EcoMotion has joined forces with the Association for the Advancement of Sustainability in Higher Education (AASHE) in 2013 to promote solar power at colleges and universities across the country. AASHE serves 862 member institutions of higher education to promote sustainability on campuses. We’ve already heard from a dozen of these.
Higher education is one of the hottest solar markets nationwide. Students and faculty are demanding progressive action on campus. Benefactors expect their recipient colleges to be leaders. For any AASHE member considering solar, EcoMotion will provide a no-cost initial consultation. Our goal is to steer institutions clear of costly mistakes and unfulfilled expectations, and to help accelerate the uptake of solar and efficiency on campuses.
“We are very pleased to be collaborating with EcoMotion due to its experience providing objective and unbiased information as a solar buyer’s representative. EcoMotion has agreed to serve as a technical resource, fielding questions from the campus sustainability community, and providing no-cost, initial solar consultations to AASHE members,” says Paul Rowland, executive director of AASHE. “We think that is critical, because access to early-stage technical assistance can often determine whether a solar initiative is successful.”
Already, AASHE has developed an impressive database of solar installations. The site contains details for 453 projects on 284 campuses across 42 states and provinces that total 182 megawatts. Solar is on a dramatic rise as North American campuses are eager to lessen their carbon footprint and demonstrate responsible energy and environmental management.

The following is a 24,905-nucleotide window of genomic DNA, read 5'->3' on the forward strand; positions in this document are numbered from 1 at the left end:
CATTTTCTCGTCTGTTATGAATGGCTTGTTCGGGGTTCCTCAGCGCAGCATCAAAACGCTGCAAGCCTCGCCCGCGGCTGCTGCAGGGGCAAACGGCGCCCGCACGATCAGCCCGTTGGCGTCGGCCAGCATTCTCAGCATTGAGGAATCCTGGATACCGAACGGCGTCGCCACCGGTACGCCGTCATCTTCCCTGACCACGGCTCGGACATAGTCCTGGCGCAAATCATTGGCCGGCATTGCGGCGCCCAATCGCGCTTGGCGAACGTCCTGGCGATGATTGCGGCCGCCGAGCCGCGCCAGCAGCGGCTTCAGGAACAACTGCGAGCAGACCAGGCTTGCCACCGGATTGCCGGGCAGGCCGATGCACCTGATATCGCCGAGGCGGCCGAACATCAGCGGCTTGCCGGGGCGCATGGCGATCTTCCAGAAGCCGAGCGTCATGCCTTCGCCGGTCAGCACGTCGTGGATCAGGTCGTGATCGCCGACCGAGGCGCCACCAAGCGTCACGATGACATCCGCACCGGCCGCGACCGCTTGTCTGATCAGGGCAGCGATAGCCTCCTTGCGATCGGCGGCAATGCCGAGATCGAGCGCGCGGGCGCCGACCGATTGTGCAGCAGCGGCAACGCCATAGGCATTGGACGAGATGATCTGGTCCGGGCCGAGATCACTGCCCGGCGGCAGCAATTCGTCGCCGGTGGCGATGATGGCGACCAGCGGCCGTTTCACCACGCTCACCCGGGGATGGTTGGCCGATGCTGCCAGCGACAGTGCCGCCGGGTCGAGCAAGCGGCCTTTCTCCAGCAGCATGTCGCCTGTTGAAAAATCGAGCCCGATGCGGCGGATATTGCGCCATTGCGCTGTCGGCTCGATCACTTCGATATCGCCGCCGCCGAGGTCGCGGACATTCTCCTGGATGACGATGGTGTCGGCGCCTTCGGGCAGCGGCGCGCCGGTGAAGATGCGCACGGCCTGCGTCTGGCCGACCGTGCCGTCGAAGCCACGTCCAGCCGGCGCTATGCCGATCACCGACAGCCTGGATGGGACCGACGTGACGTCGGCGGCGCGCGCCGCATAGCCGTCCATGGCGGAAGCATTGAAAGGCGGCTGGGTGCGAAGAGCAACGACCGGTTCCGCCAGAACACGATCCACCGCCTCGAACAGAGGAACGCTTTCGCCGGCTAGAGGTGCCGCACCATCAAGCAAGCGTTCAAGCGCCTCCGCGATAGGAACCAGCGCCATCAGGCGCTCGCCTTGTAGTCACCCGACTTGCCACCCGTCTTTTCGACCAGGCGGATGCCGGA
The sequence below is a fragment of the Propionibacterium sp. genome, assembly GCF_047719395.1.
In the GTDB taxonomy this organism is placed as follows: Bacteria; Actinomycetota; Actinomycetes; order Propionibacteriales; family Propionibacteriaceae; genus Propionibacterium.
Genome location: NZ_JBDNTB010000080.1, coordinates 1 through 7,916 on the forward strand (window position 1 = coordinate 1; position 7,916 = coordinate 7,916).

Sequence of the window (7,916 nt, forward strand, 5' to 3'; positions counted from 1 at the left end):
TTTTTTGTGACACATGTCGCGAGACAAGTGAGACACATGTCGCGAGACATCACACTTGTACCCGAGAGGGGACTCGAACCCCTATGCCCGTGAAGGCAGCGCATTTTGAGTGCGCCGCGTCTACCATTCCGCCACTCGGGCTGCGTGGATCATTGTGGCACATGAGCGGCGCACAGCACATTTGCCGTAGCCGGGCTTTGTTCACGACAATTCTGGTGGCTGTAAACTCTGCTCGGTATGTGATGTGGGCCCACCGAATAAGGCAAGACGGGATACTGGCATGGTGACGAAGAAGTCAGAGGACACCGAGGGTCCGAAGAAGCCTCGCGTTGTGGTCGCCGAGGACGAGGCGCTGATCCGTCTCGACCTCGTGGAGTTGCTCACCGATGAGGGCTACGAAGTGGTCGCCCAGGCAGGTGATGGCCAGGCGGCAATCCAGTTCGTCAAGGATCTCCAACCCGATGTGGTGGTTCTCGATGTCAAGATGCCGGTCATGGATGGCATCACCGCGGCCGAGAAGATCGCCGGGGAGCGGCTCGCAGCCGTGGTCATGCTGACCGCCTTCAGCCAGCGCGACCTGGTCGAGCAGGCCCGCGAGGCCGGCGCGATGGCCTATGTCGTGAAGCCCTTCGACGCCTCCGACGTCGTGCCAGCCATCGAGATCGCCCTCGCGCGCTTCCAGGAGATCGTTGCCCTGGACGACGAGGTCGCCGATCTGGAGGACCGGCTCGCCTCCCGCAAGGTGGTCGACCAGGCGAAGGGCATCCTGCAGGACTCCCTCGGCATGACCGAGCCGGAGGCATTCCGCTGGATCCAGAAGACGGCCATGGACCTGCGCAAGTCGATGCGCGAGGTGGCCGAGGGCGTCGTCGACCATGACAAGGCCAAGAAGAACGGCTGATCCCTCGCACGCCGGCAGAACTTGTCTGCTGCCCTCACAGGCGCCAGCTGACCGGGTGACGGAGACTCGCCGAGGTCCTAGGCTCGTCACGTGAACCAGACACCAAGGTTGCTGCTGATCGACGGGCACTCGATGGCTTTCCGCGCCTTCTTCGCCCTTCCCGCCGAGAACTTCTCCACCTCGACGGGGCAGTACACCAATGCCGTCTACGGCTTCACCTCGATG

Michael Ware, EcoMotion’s Senior Solar Manager, will be in charge of the educational effort: “My job is to help colleges understand and find the nexus between roof and ground-mount real estate, monetizing tax benefits, and local utility incentives and rates to offset. The markets keep changing – most notably the cost of panels – and we’ll be tracking this for AASHE members. We welcome calls from the most basic to detailed.”
The no-cost initial consultation might include: a phone call or email inquiry and follow-up; conference call if desired; cursory examination/explanation of efficiency as a top priority; solar bids review; Google Earth analysis; review of local solar incentives (potentially contacting local utility/state energy office); drafting a note to senior university administrators on the state of solar customized to the particular state and utility service territory; or developing a simple work plan for sequential steps to advance a project or set of projects.